I've probably heard this problem three or four times in the couple of weeks that I've had the computer, and I'm doing a lot of audio work with it. I wouldn't say the problem surfaces frequently, but it exists.
I'm still a happy spender, but I'll be just that much happier when Apple fixes this problem.
And to the Apple phone-support representative who told a Macintouch reader that the problem was feedback from the internal microphone: you're fired.
Monday, November 07, 2005
Posted 7:40 AM
More PowerBook Prattle, and Podner for Your 5G iPod
And now, your Monday mélange.
Does your PowerBook, you know, vibrate? Regarding the 7200-rpm drive in my new PowerBook, a reader asks, "Have you noticed a little vibration through the hand rests of your new 15" PowerBook? It should be perceptible if you place the PowerBook on a hard surface."
Answer: Yes, I can feel a very subtle vibration. It almost feels like the computer contains a small metal platter that's spinning around in circles 120 times every second.
I don't mean to be snide—heck, yes I do—but I'm just not seeing (or feeling) the "defects" that others have reported. "Stippling" on the screen? Don't see it. Noisy 7200-rpm hard drive? Not particularly, and I so despise computer noise that my G5 lives in a cabinet 25 feet away from my desk.
I'm not saying folks aren't seeing, feeling, or hearing problems. I'm just weighing in to say that I haven't. I'm picky about technology that I pay in excess of two grand for, and so far, I'm a happy spender.
A Podner for your iPod video Splasm Software's $9.95 Podner looks like a fine tool for converting video for playback on a fifth-generation iPod.
According to MacCentral, the new 1.0.1 version preserves the audio in MPEG-format movies. That's a big deal if you, like me, have a Sony digital camera that records video clips in MPEG format. Many MPEG-to-movie conversion tools strip out the audio from such movies (more details).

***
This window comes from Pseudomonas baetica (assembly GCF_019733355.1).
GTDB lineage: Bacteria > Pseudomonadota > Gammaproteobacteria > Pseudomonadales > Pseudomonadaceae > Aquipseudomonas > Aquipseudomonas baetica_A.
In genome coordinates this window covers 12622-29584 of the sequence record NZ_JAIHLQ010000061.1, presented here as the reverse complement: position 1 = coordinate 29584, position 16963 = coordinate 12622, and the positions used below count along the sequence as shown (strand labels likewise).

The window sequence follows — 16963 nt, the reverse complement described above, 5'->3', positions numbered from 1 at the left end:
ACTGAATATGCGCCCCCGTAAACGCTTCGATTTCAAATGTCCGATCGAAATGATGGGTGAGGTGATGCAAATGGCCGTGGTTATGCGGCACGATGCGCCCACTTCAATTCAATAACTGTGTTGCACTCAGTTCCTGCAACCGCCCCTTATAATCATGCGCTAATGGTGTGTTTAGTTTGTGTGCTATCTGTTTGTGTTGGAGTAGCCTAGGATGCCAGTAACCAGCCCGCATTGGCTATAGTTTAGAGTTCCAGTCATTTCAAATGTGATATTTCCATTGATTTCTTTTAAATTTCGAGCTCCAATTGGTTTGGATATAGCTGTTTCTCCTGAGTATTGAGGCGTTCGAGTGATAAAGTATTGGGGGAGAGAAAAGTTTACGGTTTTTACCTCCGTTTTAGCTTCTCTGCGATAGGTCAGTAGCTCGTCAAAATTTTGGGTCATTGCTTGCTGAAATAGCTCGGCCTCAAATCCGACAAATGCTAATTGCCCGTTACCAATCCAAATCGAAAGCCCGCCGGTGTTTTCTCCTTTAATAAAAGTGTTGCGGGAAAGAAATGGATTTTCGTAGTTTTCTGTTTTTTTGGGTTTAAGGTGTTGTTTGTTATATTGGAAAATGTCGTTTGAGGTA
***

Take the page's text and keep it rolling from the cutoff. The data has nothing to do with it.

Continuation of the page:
(And incidentally, my Macworld colleague Jon Seff has written up a nice little summary of iPod 5G video tidbits.)
Friday, November 04, 2005
Posted 10:42 AM
Updating the Life Poster Workflow for Tiger 10.4.3
A couple of readers have written to say that the Life Poster workflow I published here last July doesn't work under the latest version of Tiger, 10.4.3.
And they're right.
So...presenting Life Poster 1.2: an update that not only fixes the 10.4.3 incompatibility but adds an installer that puts everything in the right place for you. There's no need to manually import the action into Automator now; the installer does it for you.
So don't delay; download today. This version also works in earlier versions of Tiger.
Thursday, November 03, 2005
Posted 10:59 AM
Two Quick Hits: Flickr Does Printing, PowerBook Performance
We're all busy; I'll be brief.
Flickr beyond the computer. Flickr, the planet's most innovative and addictively fun photo-sharing service, has unveiled some cool new services. You can print books and photo-mosaic posters, make DVD slideshows from Flickr photos, and put your photos on US postage stamps. Check them out.
More on new PowerBook performance. My colleagues at Macworld Lab have put Apple's new PowerBooks through their paces, and the results aren't surprising: the 1.67Ghz 15-inch PowerBook performs roughly identically to its predecessor.
Alas, Macworld didn't test the 100GB, 7200-rpm drive that's available as a build-to-order option. As my Xbench tests showed, the 100GB drive delivers read/write performance that's up to twice as fast as the stock 80GB drive.
As you were!
Wednesday, November 02, 2005
Posted 4:31 PM
Livin' No-So-Large: Windows Live on a Mac
Of course, I didn't expect Microsoft's newly announced Windows Live site to deliver a rapturous experience on a Mac—it isn't intended to. But when I went to the site today to check it out, I expected a little more than this.
I'll say this for the design: it's uncluttered.
Posted 9:34 AM
No Wonder They Won a Pulitzer
I had to share this with you. The Santa Rosa Press Democrat, the largest daily newspaper in the North Bay, ran this headline yesterday:
Pumpkin Patches Report Vigorous October
I kid you not—read it for yourself.
Look for the PD's hard-hitting investigative reporting staff to unmask brisk candy cane sales next month.
To its credit, the PD did win a Pulitzer some years back. For photography.